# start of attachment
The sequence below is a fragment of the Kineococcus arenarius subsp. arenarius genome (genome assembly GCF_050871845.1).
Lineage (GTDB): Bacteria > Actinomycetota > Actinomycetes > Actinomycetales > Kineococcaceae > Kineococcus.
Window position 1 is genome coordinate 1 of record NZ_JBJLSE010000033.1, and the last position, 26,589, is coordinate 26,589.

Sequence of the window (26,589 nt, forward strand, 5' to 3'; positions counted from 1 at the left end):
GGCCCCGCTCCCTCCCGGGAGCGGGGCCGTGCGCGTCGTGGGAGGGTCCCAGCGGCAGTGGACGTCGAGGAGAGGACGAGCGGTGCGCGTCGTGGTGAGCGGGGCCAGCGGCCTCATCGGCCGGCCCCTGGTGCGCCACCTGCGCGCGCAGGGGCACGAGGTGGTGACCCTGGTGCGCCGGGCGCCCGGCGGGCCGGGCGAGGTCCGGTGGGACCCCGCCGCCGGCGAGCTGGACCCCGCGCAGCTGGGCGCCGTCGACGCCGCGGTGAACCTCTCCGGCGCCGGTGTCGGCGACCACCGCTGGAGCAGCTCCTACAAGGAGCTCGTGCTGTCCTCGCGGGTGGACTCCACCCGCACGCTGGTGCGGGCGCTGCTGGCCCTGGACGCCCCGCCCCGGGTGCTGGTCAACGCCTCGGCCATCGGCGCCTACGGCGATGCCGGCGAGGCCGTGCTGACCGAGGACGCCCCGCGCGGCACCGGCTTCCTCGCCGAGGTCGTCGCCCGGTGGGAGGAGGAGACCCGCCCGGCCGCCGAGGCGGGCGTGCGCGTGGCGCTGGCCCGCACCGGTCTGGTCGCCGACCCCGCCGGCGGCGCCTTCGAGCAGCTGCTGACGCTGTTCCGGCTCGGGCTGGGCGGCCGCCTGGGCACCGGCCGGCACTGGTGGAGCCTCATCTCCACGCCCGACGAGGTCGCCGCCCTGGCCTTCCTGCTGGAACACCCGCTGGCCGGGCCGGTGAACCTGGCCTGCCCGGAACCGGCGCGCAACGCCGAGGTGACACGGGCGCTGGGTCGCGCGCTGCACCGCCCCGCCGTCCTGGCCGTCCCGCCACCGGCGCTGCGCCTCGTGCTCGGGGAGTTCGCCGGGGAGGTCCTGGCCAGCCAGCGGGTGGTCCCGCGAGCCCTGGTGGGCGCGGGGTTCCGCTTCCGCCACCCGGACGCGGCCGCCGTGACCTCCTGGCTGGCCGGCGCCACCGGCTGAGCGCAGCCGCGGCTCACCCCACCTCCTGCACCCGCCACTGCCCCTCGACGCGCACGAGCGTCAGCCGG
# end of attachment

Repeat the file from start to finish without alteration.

The sequence below is a fragment of the Kineococcus arenarius subsp. arenarius genome (genome assembly GCF_050871845.1).
Lineage (GTDB): Bacteria > Actinomycetota > Actinomycetes > Actinomycetales > Kineococcaceae > Kineococcus.
Window position 1 is genome coordinate 1 of record NZ_JBJLSE010000033.1, and the last position, 26,589, is coordinate 26,589.

Sequence of the window (26,589 nt, forward strand, 5' to 3'; positions counted from 1 at the left end):
GGCCCCGCTCCCTCCCGGGAGCGGGGCCGTGCGCGTCGTGGGAGGGTCCCAGCGGCAGTGGACGTCGAGGAGAGGACGAGCGGTGCGCGTCGTGGTGAGCGGGGCCAGCGGCCTCATCGGCCGGCCCCTGGTGCGCCACCTGCGCGCGCAGGGGCACGAGGTGGTGACCCTGGTGCGCCGGGCGCCCGGCGGGCCGGGCGAGGTCCGGTGGGACCCCGCCGCCGGCGAGCTGGACCCCGCGCAGCTGGGCGCCGTCGACGCCGCGGTGAACCTCTCCGGCGCCGGTGTCGGCGACCACCGCTGGAGCAGCTCCTACAAGGAGCTCGTGCTGTCCTCGCGGGTGGACTCCACCCGCACGCTGGTGCGGGCGCTGCTGGCCCTGGACGCCCCGCCCCGGGTGCTGGTCAACGCCTCGGCCATCGGCGCCTACGGCGATGCCGGCGAGGCCGTGCTGACCGAGGACGCCCCGCGCGGCACCGGCTTCCTCGCCGAGGTCGTCGCCCGGTGGGAGGAGGAGACCCGCCCGGCCGCCGAGGCGGGCGTGCGCGTGGCGCTGGCCCGCACCGGTCTGGTCGCCGACCCCGCCGGCGGCGCCTTCGAGCAGCTGCTGACGCTGTTCCGGCTCGGGCTGGGCGGCCGCCTGGGCACCGGCCGGCACTGGTGGAGCCTCATCTCCACGCCCGACGAGGTCGCCGCCCTGGCCTTCCTGCTGGAACACCCGCTGGCCGGGCCGGTGAACCTGGCCTGCCCGGAACCGGCGCGCAACGCCGAGGTGACACGGGCGCTGGGTCGCGCGCTGCACCGCCCCGCCGTCCTGGCCGTCCCGCCACCGGCGCTGCGCCTCGTGCTCGGGGAGTTCGCCGGGGAGGTCCTGGCCAGCCAGCGGGTGGTCCCGCGAGCCCTGGTGGGCGCGGGGTTCCGCTTCCGCCACCCGGACGCGGCCGCCGTGACCTCCTGGCTGGCCGGCGCCACCGGCTGAGCGCAGCCGCGGCTCACCCCACCTCCTGCACCCGCCACTGCCCCTCGACGCGCACGAGCGTCAGCCGG